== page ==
The curators at this museum probably did not realize that they created a face. The eyes and nose are medallions on the wall. The vase is a mouth. Some interesting lighting makes it looks like cheeks are puffed out. Photography by Jenn Mishra
Photograph objects out of place, like a chair in a field or a door on a beach. Also, look for layering; for example, one object or person in front of another, an apple replacing a person’s face, or a sign that reads the opposite of the situation. Funny or absurd situations are all around us. Try looking for them in your next photoshoot.
Forced perspective is a particular kind of juxtaposition. For this type of photograph, you place two elements in the frame: one in the foreground and one in the background. The two subjects are placed to look like they are interacting. It is an illusion.
Forced perspective takes advantage of the two-dimensional nature of photography. Your camera cannot read depth. A person close to the camera and a structure in the background appears the same size in the camera. The camera flattens the distance between them.
Catching the sun or the moon is a popular type of forced perspective picture. Photography by Jason Leung
The subjects are real, but the situation is surreal. We know that you cannot put the sun in the trunk of your car or hit the moon like a baseball. You may have created a forced perspective image before. It is a popular type of photograph. If you have visited the Leaning Tower of Pisa, you may have pictures of family members trying desperately to hold up the tower.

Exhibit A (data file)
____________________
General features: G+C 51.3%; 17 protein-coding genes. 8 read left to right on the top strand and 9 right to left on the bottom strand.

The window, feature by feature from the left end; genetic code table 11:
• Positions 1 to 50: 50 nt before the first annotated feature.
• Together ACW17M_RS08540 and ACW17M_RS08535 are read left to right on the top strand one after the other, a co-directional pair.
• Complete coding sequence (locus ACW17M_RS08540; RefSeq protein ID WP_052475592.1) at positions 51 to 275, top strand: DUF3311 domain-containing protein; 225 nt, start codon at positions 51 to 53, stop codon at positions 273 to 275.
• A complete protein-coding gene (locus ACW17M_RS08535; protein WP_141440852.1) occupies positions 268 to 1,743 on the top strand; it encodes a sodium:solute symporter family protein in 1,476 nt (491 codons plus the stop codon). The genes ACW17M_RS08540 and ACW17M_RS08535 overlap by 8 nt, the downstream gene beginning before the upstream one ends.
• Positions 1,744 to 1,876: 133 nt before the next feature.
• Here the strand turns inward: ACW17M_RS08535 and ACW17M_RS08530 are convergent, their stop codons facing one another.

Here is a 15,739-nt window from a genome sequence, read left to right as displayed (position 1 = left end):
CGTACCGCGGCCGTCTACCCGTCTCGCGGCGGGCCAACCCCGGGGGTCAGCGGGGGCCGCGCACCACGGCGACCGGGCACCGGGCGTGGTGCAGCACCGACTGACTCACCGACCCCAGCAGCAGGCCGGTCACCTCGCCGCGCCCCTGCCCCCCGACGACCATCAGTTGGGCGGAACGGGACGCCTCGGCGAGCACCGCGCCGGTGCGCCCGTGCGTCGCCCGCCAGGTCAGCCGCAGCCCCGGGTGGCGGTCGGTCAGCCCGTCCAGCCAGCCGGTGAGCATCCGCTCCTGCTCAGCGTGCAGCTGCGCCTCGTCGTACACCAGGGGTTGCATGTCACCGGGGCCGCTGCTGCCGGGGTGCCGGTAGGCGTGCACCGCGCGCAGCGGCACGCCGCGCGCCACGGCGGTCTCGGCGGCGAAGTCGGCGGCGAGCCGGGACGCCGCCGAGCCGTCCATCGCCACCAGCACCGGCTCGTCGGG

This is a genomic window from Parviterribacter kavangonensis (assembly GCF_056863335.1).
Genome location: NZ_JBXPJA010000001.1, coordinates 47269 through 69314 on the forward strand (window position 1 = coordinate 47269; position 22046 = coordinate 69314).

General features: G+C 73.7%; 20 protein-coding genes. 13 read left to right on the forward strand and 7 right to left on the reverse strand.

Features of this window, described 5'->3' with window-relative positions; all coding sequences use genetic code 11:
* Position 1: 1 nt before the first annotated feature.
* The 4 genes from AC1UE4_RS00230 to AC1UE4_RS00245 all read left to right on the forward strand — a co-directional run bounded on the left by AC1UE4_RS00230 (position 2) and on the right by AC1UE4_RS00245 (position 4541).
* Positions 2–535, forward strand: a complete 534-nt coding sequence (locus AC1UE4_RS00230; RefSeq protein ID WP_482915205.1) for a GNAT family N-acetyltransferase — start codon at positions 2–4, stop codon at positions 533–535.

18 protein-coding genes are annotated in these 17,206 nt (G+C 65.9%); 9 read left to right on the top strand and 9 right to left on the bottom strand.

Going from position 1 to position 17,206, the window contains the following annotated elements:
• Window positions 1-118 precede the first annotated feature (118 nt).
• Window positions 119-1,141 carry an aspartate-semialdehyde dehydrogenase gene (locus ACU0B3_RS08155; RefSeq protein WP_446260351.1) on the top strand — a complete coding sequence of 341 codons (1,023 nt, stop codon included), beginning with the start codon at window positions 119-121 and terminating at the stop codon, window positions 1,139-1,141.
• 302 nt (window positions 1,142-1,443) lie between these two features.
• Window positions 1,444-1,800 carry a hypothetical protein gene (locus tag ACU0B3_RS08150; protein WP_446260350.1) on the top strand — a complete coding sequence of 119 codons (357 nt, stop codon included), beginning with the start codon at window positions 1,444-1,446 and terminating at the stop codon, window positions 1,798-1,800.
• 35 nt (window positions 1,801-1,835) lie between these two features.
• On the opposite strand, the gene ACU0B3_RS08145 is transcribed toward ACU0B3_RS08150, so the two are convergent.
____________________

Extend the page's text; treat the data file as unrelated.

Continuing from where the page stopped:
Forced perspective images are usually planned. The subject cannot see the final effect, so you will have to direct their actions as you look through the camera.
Many things around us distort reality. We can use these natural distortions to create surreal images. Let’s look at two surfaces that distort reality: glass and water.
We can look through the flat glass and not even notice it is there. Imperfections or the shape of the glass, an old window, or a glass bottle create distortions of reality. If you change your perspective, then the distortion also changes. Reflections in mirrored glass can also distort reality. In the right lighting and angle, the reflections are mirrored to infinity in an Alice in Wonderland kind of way. There are so many ways to play with light and color using glass. In photography, a popular effect is created by shooting through a glass ball. The light refracts and flips the image upside down.